How to assign data and Read external “.csv” file in R?

Assignment Operator

The most straight forward way to store a list of numbers is through an assignment operator using the c command. (c stands for “combine.”) A list is specified with the c command, and assignment is specified with the “chucha”
chucha <- c(7,4,7,2)
press enter:

[1] 7 4 7 2

If you want to get the number by position:

[position should start with 1 but in square bracket [3] like this.]

> chucha[2]
[1] 4
> chucha[1]
[1] 7
> chucha[0]


> chucha[3]

[1] 7
> chucha[4]
[1] 2

Notice that the first entry is referred to as the number 1 entry, and the zero entry can be used to indicate how the computer will treat the data. You can store strings using both single and double quotes, and you can store real numbers.

You now have a list of numbers and are ready to explore. In the chapters that follow we will examine the basic operations in R that will allow you to do some of the analyses required in class.

Reading a CSV file

We assume that the data file is in the format called “comma separated values” (csv). That is, each line contains a row of values which can be numbers or letters, and each value is separated by a comma. We also assume that the very first row contains a list of labels. The idea is that the labels in the top row are used to refer to the different columns of values.

First we read a very short file name “data”, data file. The data file is called “data.csv” and has three columns of data and six rows. The three columns are labeled “trial,” “mass,” and “velocity.” We can pretend that each row comes from an observation during one of two trials labeled “A” and “B.” A copy of the data file is shown below and is created in defiance of Werner Heisenberg:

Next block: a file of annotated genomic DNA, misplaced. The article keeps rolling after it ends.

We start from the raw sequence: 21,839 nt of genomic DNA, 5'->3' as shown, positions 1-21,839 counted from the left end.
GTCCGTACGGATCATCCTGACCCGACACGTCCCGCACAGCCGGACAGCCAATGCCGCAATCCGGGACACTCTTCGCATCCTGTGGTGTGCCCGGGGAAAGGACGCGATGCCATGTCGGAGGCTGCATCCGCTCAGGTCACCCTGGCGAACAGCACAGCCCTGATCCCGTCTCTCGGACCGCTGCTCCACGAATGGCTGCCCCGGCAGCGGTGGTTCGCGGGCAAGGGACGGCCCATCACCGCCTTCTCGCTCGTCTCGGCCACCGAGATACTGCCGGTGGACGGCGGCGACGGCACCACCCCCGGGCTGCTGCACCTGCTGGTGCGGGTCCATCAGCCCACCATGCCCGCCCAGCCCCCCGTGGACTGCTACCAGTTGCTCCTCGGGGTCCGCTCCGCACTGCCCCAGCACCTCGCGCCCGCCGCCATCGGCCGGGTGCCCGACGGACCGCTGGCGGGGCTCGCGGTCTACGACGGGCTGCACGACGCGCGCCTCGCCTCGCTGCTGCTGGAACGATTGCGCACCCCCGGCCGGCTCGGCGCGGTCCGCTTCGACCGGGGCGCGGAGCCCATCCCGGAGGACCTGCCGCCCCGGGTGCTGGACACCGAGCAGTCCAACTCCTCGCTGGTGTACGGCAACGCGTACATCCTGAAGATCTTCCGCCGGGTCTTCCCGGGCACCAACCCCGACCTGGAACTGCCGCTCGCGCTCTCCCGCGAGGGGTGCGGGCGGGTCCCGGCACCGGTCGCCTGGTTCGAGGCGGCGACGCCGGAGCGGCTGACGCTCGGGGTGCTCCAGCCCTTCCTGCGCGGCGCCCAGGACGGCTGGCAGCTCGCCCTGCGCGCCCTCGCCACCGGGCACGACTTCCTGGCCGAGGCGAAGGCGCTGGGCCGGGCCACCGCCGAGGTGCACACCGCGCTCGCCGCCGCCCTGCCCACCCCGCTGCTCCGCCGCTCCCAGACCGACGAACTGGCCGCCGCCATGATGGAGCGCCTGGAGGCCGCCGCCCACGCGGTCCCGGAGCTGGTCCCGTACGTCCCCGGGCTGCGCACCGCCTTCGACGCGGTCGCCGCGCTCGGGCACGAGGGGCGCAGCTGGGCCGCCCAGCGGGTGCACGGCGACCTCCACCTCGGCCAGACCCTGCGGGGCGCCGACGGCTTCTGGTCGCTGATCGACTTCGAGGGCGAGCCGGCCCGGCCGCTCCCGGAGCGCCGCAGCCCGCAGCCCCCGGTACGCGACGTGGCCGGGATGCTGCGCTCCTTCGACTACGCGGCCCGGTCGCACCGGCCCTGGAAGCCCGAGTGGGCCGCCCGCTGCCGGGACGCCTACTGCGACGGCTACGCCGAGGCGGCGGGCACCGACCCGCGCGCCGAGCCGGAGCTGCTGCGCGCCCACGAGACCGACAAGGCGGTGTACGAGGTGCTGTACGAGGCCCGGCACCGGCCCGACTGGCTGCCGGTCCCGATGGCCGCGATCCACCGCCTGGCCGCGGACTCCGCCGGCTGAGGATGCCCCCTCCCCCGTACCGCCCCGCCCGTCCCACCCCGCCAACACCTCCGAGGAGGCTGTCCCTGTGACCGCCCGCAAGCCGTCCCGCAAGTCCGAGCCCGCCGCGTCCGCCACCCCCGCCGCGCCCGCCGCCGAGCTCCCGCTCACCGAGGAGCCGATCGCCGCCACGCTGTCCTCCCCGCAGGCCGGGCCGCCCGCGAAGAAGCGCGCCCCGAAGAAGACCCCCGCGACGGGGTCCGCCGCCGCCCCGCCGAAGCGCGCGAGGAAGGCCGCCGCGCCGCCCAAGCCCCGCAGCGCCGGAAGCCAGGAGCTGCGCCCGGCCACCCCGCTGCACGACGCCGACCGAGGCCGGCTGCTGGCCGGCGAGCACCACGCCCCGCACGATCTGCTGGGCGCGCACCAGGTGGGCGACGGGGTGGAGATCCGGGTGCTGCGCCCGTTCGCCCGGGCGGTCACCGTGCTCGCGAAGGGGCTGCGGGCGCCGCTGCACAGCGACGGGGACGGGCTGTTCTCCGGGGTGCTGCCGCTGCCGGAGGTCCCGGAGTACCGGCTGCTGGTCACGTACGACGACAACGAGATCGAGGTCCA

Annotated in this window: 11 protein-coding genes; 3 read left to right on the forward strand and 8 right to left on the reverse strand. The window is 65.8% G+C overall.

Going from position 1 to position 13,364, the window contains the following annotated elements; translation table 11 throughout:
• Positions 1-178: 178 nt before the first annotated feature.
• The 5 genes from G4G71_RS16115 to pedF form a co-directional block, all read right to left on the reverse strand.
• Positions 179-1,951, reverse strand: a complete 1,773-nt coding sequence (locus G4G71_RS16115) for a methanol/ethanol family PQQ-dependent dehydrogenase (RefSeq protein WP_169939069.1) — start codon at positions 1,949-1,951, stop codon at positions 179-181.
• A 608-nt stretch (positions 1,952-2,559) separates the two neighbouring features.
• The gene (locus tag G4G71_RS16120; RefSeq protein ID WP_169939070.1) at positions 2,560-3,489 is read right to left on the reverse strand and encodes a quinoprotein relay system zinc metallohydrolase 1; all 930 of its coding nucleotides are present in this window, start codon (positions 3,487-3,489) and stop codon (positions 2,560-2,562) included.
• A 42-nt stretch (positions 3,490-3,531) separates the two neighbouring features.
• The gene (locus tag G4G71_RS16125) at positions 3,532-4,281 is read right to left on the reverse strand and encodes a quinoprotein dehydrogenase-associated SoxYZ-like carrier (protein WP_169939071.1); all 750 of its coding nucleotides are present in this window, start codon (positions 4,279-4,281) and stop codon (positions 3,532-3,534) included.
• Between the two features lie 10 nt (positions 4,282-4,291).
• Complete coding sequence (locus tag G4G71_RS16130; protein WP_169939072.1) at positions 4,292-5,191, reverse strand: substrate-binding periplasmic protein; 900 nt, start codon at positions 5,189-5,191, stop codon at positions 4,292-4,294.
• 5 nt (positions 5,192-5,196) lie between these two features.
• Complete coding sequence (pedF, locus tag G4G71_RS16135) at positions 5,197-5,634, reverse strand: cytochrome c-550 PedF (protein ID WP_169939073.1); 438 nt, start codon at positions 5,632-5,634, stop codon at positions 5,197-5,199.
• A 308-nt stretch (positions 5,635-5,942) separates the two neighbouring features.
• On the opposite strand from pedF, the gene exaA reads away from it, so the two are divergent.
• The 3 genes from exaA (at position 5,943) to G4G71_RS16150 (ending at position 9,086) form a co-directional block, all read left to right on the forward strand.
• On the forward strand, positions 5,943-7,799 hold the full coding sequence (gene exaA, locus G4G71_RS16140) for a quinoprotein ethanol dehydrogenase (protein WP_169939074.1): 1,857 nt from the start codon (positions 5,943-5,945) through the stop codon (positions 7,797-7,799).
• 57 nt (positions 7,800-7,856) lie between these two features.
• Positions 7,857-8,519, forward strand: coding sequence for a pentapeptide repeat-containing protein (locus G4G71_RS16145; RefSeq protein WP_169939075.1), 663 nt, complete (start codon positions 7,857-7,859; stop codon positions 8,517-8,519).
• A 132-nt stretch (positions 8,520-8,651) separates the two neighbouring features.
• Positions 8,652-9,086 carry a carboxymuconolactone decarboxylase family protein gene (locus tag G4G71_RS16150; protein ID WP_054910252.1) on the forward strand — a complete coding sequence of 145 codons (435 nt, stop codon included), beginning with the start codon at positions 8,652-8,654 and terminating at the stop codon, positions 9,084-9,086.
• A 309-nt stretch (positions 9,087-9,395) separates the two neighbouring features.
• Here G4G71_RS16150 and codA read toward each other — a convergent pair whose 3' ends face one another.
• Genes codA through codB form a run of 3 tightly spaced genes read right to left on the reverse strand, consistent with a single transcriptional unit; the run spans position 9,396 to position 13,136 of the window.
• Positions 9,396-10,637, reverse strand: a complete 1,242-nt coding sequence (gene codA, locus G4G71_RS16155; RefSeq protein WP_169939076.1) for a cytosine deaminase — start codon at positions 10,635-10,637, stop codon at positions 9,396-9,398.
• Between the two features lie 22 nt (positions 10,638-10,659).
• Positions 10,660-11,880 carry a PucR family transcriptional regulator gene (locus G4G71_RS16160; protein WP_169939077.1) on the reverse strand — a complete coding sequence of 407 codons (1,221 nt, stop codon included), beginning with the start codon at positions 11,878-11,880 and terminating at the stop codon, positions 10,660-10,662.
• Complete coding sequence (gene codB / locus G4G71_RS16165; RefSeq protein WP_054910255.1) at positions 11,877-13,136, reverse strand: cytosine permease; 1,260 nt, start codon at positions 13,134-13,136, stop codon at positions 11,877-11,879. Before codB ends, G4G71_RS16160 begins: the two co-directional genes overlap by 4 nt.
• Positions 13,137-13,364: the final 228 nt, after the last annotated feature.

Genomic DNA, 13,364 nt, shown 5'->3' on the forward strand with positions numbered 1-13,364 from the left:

trial mass velocity
A 10 12
A 11 14
B 5 8
B 6 10
A 10.5 13
B 7 11

The command to read the data file is read.csv. We have to give the command at least one arguments. The following command will read in the data and assign it to a variable called “regular”.

> regular regular
trial mass velocity
1 A 10.0 12
2 A 11.0 14
3 B 5.0 8
4 B 6.0 10
5 A 10.5 13
6 B 7.0 11

> summary(regular)

“summary” command is to view the summary(like mean, median, min, max) of every variable present in the data file

trial mass velocity
A:3 Min. : 5.00 Min. : 8.00
B:3 1st Bu.: 6.25 1st Qu.:10.25
Median : 8.50 Median :11.50
Mean : 8.25 Mean :11.33
3rd Qu.:10.38 3rd Qu.:12.75
Max. :11.00 Max. :14.00

To get more information on the different options available you can use the help command:

> help(read.csv)

If R is not finding the file you are trying to read then it may be looking in the wrong folder/directory. If you are not sure about the current working directory you can use the dir() command to list the files and the getwd() command to determine the current working directory:

> dir()
[1] “fixedWidth.dat” “data.csv” “trees91.csv” “trees91.wk1”
[5] “w1.dat”
> getwd()
[1] “/home/black/write/class/stat/stat383-13F/dat”
The variable “regular” contains the three columns of data. Each column is assigned a name based on the header (the first line in the file). You can now access each individual column using a “$” to separate the two names:

> regular$trial
[1] A A B B A B
Levels: A B
> regular$mass
[1] 10.0 11.0 5.0 6.0 10.5 7.0
> regular$velocity
[1] 12 14 8 10 13 11
If you are not sure what columns are contained in the variable you can use the names command:

> names(regular)
[1] “trial” “mass” “velocity”

That’s how we can read the external file in R tool.


Categories: R

Tagged as: ,

Leave a Reply

Fill in your details below or click an icon to log in:

WordPress.com Logo

You are commenting using your WordPress.com account. Log Out /  Change )

Google photo

You are commenting using your Google account. Log Out /  Change )

Twitter picture

You are commenting using your Twitter account. Log Out /  Change )

Facebook photo

You are commenting using your Facebook account. Log Out /  Change )

Connecting to %s